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It is an unfortunate commentary, but when economic activity declines and housing activity decreases, more real property enters the foreclosure process. High interest rates and creative financing arrangements are also contributing factors.
When prices are rapidly accelerating during a real estate “bonanza”, many people go to any lengths available to get into the market through investments in vacation homes, rental housing and trading up to more expensive properties. In some cases, this results in the taking on of high interest rate payments and second, third and even fourth deeds of trust. Many buyers anticipate that interest rates will drop and home prices will continue to escalate. It is possible that neither will occur and borrowers may be faced with large balloon payments becoming due. When payments cannot be met, the foreclosure process looms on the horizon.
In the foreclosure process, one thing should be kept in mind: as a general rule, a lender would rather receive payments than receive a home due to a foreclosure. Lenders are not in the business of selling real estate and will often try to accommodate property owners who are having payment problems. The best plan is to contact the lender before payment problems arise. If monthly payments are too hefty, it may be that a lender will be able to make some alternative payment arrangements until the owner’s financial situation improves.
Let’s say, however, that a property owner has missed payments and has not made any alternate arrangements with the lender. In this case, the lender may decide to begin the foreclosure process. Under such circumstances, the lender, whether a bank, savings and loan or private party, will request that the trustee, often a title company, file a notice of default with the county recorder’s office. A copy of the notice is mailed to the property owner.
If the default is due to a balloon payment not being made when due, the lender can require full payment on the entire outstanding loan as the only way to cure the default. If the default is not cured, the lender may direct the trustee to sell the property at a public sale.
In cases of a public sale, a notice of sale must be published in a local newspaper and posted in a public place, usually the courthouse, for three consecutive weeks. Once the notice of sale has been recorded, the property owner has until 5 days prior to the published sale date to bring the loan current. If the owner cures the default by making up the payments, the deed of trust will be reinstated and regular monthly payments will continue as before.
After this time, it may still be possible for the property owner to work out a postponement on the sale with the lender. However, if no postponement is reached, the property goes on the block. At the sale, buyers must pay the amount of their bid in cash, cashier’s check or other instrument acceptable to the trustee. A lender may “credit bid” up to the amount of the obligation being foreclosed upon.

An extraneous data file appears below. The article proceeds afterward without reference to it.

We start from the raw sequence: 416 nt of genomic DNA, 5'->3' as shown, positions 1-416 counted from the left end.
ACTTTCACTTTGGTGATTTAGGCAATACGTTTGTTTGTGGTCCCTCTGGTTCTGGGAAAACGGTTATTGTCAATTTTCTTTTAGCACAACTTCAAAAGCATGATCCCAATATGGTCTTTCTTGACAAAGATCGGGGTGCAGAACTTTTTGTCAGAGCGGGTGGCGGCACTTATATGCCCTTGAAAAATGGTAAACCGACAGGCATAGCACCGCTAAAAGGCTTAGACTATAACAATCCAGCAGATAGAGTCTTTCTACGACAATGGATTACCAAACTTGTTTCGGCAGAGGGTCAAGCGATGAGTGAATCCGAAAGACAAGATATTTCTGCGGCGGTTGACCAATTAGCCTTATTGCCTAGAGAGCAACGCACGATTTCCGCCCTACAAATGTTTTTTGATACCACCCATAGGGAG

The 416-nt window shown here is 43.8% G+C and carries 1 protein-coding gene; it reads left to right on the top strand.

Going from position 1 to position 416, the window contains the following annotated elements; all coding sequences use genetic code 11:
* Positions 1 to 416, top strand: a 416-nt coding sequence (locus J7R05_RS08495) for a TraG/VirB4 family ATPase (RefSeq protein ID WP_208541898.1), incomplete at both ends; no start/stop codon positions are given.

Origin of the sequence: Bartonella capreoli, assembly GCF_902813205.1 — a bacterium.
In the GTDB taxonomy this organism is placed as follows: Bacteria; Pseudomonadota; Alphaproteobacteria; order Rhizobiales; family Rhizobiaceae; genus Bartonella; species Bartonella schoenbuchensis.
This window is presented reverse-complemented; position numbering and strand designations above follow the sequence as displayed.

With the recent attention given to foreclosure, there also has been corresponding interest in buying foreclosed properties. However, caveat emptor: buyer beware. Foreclosed properties are very likely to be burdened with overdue taxes, liens and clouded titles. A buyer should do his homework and ask a local title company for information concerning these outstanding liens and encumbrances. Title insurance may or may not be available following a foreclosure sale and various exceptions may be included in any title insurance policy issued to a buyer of a foreclosed property.
Your local title company will be happy to provide additional information.
Dear Faith, Julie and John,
Thanks so much for the treat bags for the kids. They will love them! We are so blessed to have such wonderful support from our community here in Garfield.
You help us be successful in our jobs in so many ways.
A wonderful piece of info we received yesterday----------
Garfield Elementary School ranked in the top 5% of Elementary schools in the state of Arkansas!
Thanks for all you do! Garfield Staff and Students
Ms. Marshall, I just wanted to say thank you for your support of Garfield Elementary! Your contribution has allowed me to fund the beginnings of a "markerspace" program in our library media center! You made my day! Sheri Rafferty, Library Specialist
Dear Faith, On behalf of the Garfield Staff, we'd like to thank you for the donation to each of our staff members. You are right, they all spend right out of their pockets for their students. We are so blessed to have people like you in our community to help support our staff and students. Thank you and God Bless YouGarfield Staff
Thank you so much for all your help with our BIG MOVE! I am hoping we love it in Arkansas as much as you do! Blessings!Dylan, Amy, Blake, Owen, and Mia Stroud
Thank you so much for all your work trying to find us a home! I loved our conversations and hope to see you soon.
We closed on the house a couple of weeks ago and love it here! I have saved your real estate cards to hand out! Looking forward to seeing you soon!Robyn and Mark Lorentz
Thank you so much for helping me sell my Bella Vista property. I can't believe how fast it Happened! I really feel you went the extra mile!
Sincerely,Rae Jean Roller